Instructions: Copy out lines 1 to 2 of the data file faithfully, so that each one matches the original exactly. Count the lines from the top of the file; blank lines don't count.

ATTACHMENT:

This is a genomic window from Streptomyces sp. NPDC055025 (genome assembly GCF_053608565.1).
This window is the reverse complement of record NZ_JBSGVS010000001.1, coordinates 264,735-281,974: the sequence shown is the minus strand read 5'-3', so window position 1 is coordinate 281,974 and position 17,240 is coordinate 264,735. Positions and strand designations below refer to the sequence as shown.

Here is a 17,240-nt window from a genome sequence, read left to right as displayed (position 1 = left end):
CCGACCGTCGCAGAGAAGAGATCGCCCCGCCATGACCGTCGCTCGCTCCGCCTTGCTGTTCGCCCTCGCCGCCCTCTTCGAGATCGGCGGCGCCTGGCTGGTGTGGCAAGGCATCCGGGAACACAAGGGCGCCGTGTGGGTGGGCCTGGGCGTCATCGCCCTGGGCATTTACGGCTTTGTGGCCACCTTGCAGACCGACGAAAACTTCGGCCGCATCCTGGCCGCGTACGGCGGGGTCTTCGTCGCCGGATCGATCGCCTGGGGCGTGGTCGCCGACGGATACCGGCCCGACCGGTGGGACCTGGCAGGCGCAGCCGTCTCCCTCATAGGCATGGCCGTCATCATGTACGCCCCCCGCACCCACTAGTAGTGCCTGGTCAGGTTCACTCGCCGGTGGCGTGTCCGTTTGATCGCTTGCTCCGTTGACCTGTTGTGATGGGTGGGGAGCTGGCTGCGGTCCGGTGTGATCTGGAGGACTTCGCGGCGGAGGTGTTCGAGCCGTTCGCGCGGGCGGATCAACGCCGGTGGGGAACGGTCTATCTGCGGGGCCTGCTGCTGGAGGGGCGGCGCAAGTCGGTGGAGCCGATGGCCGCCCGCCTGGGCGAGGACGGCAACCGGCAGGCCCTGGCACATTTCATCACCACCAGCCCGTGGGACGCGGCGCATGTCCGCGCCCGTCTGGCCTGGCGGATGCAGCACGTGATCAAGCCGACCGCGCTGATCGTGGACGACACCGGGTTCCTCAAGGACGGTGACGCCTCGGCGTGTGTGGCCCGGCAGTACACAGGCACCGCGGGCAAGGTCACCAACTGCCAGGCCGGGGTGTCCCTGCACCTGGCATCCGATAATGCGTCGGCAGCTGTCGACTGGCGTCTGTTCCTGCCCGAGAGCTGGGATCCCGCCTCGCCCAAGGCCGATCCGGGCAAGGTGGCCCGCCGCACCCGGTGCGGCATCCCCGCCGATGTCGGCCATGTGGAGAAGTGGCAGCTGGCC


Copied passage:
This is a genomic window from Streptomyces sp. NPDC055025 (genome assembly GCF_053608565.1).
This window is the reverse complement of record NZ_JBSGVS010000001.1, coordinates 264,735-281,974: the sequence shown is the minus strand read 5'-3', so window position 1 is coordinate 281,974 and position 17,240 is coordinate 264,735. Positions and strand designations below refer to the sequence as shown.